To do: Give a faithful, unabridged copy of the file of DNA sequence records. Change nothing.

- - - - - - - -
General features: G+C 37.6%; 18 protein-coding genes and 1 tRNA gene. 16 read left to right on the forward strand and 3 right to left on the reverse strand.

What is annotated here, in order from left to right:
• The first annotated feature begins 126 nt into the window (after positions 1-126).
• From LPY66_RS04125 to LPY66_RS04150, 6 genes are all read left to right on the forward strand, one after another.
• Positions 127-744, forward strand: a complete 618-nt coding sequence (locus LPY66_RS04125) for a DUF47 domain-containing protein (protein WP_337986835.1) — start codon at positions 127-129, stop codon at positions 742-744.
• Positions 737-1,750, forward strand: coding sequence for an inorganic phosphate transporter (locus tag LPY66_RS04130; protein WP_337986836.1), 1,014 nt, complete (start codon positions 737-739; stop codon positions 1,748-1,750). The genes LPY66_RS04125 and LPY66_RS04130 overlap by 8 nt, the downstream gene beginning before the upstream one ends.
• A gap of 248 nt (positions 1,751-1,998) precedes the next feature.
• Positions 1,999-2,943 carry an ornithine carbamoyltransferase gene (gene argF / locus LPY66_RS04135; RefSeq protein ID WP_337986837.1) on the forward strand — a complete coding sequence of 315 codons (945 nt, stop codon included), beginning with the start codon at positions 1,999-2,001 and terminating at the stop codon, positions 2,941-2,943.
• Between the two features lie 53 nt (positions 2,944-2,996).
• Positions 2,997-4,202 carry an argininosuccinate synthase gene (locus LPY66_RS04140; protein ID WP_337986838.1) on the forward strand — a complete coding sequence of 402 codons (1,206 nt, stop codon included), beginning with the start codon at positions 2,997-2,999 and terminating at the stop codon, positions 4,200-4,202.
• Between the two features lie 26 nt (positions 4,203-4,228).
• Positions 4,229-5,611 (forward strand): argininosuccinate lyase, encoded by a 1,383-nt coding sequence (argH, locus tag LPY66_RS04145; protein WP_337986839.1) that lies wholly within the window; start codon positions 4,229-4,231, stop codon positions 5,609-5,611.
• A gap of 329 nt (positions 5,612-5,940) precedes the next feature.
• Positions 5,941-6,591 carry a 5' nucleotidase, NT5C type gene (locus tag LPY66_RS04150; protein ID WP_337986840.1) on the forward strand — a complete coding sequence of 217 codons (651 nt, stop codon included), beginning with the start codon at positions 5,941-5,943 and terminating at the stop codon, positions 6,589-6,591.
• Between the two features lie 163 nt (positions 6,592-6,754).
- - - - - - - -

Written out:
General features: G+C 37.6%; 18 protein-coding genes and 1 tRNA gene. 16 read left to right on the forward strand and 3 right to left on the reverse strand.

What is annotated here, in order from left to right:
• The first annotated feature begins 126 nt into the window (after positions 1-126).
• From LPY66_RS04125 to LPY66_RS04150, 6 genes are all read left to right on the forward strand, one after another.
• Positions 127-744, forward strand: a complete 618-nt coding sequence (locus LPY66_RS04125) for a DUF47 domain-containing protein (protein WP_337986835.1) — start codon at positions 127-129, stop codon at positions 742-744.
• Positions 737-1,750, forward strand: coding sequence for an inorganic phosphate transporter (locus tag LPY66_RS04130; protein WP_337986836.1), 1,014 nt, complete (start codon positions 737-739; stop codon positions 1,748-1,750). The genes LPY66_RS04125 and LPY66_RS04130 overlap by 8 nt, the downstream gene beginning before the upstream one ends.
• A gap of 248 nt (positions 1,751-1,998) precedes the next feature.
• Positions 1,999-2,943 carry an ornithine carbamoyltransferase gene (gene argF / locus LPY66_RS04135; RefSeq protein ID WP_337986837.1) on the forward strand — a complete coding sequence of 315 codons (945 nt, stop codon included), beginning with the start codon at positions 1,999-2,001 and terminating at the stop codon, positions 2,941-2,943.
• Between the two features lie 53 nt (positions 2,944-2,996).
• Positions 2,997-4,202 carry an argininosuccinate synthase gene (locus LPY66_RS04140; protein ID WP_337986838.1) on the forward strand — a complete coding sequence of 402 codons (1,206 nt, stop codon included), beginning with the start codon at positions 2,997-2,999 and terminating at the stop codon, positions 4,200-4,202.
• Between the two features lie 26 nt (positions 4,203-4,228).
• Positions 4,229-5,611 (forward strand): argininosuccinate lyase, encoded by a 1,383-nt coding sequence (argH, locus tag LPY66_RS04145; protein WP_337986839.1) that lies wholly within the window; start codon positions 4,229-4,231, stop codon positions 5,609-5,611.
• A gap of 329 nt (positions 5,612-5,940) precedes the next feature.
• Positions 5,941-6,591 carry a 5' nucleotidase, NT5C type gene (locus tag LPY66_RS04150; protein ID WP_337986840.1) on the forward strand — a complete coding sequence of 217 codons (651 nt, stop codon included), beginning with the start codon at positions 5,941-5,943 and terminating at the stop codon, positions 6,589-6,591.
• Between the two features lie 163 nt (positions 6,592-6,754).